Sunday, February 2, 2020
Guest Pastor, Steve McKinley
Grace to you and peace, from God our Father through the savior Jesus Christ. Amen.
When I was invited to preach today I suggested to Pastor Torgerson that it was some kind of an equal time ploy, that since last Sunday was youth Sunday, today could be old codger Sunday. She did not exactly deny that.
Well, I would say with all my peer group that we were young once. I was young, a first-year theological student, and when Spring Break came around, I went to my friend Jerry’s home in Randallstown, Maryland. On Sunday morning we went to church at Jerry’s home congregation, St. Paul’s Lutheran in Randallstown.
Hugo Schroeder was the senior pastor. He was a widower, his wife having died the previous fall. Hugo himself had survived two heart attacks, and had less than a year to live. Badly crippled by arthritis, he walked with a cane, sat on a high stool in the pulpit. While the congregation sympathized with his situation, there was also talk that it was time for him to retire.
Hugo did it all that day, liturgy and preaching, because, funded by Hugo from the pastor’s discretionary fund, the associate pastor was part of Dr. King’s civil rights march from Selma to Montgomery which began that very day. “If I could walk, I’d be there myself,” Hugo said. Already there was a petition drive in the congregation to oust the associate pastor for marching, and grumbling that Hugo had funded the trip. Jerry’s mother didn’t go to church with us that day. She had already signed the petition.
I don’t remember the text for Hugo’s sermon that morning, but I do remember the key point. It was one of those days, and we all have them, when he was preaching as much to himself as he was to the congregation. I can still see him, hear him now, leaning forward on his stool in the pulpit. “What do you do when you reach the end of your rope?” he said. “You tie a knot, and you hang on.”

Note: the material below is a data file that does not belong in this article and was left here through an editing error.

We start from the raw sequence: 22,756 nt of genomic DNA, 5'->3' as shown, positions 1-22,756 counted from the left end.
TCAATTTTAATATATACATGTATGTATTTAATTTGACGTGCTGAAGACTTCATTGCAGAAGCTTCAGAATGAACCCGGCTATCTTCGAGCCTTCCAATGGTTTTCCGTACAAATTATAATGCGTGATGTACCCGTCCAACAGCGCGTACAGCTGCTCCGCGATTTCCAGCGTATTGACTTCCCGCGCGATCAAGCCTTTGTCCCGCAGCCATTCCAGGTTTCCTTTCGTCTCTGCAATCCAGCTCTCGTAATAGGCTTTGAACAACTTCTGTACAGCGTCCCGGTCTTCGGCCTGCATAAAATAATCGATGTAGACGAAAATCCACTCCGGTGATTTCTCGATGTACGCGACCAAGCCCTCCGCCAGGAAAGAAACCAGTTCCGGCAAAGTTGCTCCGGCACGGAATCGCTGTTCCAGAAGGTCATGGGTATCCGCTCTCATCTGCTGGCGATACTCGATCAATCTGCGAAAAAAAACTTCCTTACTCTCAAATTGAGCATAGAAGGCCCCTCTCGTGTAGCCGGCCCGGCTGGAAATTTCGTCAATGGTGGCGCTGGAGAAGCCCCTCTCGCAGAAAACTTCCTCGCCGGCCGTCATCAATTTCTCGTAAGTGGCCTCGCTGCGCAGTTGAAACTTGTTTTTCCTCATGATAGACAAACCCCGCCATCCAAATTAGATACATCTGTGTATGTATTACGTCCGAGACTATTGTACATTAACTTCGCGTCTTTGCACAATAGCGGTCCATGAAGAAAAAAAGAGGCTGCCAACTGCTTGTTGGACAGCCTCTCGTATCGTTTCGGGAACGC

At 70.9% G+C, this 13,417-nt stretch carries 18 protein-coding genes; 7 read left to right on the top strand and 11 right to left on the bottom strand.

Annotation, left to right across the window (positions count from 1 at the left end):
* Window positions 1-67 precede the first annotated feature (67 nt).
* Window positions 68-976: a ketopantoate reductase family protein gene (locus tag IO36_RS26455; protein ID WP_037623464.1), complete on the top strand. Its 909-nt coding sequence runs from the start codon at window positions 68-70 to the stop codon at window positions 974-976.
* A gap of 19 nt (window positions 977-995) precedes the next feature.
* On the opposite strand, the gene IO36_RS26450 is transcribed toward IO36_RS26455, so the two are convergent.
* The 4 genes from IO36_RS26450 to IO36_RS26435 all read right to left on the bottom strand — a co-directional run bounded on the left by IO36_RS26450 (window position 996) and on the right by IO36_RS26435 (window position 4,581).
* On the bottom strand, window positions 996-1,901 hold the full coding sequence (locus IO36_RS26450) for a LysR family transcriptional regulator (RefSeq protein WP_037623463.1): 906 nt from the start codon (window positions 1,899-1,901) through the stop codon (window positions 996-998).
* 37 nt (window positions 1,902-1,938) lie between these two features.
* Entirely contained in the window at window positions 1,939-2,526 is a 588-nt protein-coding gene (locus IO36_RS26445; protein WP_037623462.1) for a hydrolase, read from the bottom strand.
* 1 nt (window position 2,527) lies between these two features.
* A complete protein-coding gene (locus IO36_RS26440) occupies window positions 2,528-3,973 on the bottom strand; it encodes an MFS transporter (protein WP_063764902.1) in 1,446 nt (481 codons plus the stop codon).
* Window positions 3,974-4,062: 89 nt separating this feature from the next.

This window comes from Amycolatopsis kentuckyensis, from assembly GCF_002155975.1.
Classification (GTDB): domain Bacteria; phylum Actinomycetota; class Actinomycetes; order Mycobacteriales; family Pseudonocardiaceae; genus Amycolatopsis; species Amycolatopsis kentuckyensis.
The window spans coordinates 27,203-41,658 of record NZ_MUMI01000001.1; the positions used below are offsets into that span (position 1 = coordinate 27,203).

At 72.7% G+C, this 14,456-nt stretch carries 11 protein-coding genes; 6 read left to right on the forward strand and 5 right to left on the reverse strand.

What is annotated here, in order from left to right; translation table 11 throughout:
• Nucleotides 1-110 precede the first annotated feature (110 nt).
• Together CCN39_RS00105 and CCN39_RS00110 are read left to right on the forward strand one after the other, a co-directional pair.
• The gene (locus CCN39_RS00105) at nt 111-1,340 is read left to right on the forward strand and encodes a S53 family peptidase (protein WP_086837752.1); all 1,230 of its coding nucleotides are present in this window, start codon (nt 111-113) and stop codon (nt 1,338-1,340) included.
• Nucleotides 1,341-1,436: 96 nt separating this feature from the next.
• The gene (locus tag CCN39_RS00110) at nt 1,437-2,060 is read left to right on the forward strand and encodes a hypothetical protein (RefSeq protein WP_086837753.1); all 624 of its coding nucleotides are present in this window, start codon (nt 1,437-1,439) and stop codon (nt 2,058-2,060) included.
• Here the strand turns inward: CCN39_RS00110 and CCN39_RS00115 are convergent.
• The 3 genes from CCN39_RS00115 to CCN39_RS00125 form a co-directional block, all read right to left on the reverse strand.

In today’s lesson we meet two very different people who have tied a knot and are hanging on. One of them is a poor woman, impoverished by a health care system which had bled her dry without offering any relief from her suffering. Whoever heard of such a thing? Something about “pre-existing conditions.” She jostles her way through the crowd surrounding Jesus, poor, dirty, smelly, an outcast, a street person. Her knot tied, she is hanging on, and reaches out to touch Jesus.
The other hanger-on is Jairus, a leader of the synagogue, whose position tells us that he was upper crust. Jairus had a daughter who was sick, on death’s doorstep. “My little daughter,” he calls her, the words catching in his throat. The doctors are stumped, they’ve tried everything, death looms, and now Jairus has tied a knot and is hanging on. He comes to Jesus, willing to try this one last thing that might, might, save his daughter’s life.
Friends, there is a wonderful sermon drilling down to the depths of these two stories linked together, but the problem is that it is about a 45-minute sermon and were I to give it, not only would I never be invited back into this pulpit again, but also I would probably find my membership transferred to some congregation in Outer Slobbovia. So I will simplify, boil it all down to the nubbies, and shamelessly borrow from that long-ago Hugo Schroeder sermon. What do you do when you reach the end of your rope? You tie a knot and you hang on. And then add this. You seek the touch of Jesus.
The street woman. She touched Jesus. The daughter of Jairus. She was touched by Jesus. And healing happened. For both of them.
If you are looking at something deep and dark these days, if sleep doesn’t come easily, if you’re wrestling with things you don’t even feel like you can talk about, if your job is shaky, your most important relationships on shifting sands, if you’re putting on a happy face to disguise profound unhappiness inside, if the doctor’s latest words about you or somebody you love were not good…tie a knot, hang on, and seek the touch of Jesus, the touch that will bring hope to drive out fear. Hear the words, hear the promise, the promise of forgiveness, the promise of everlasting life.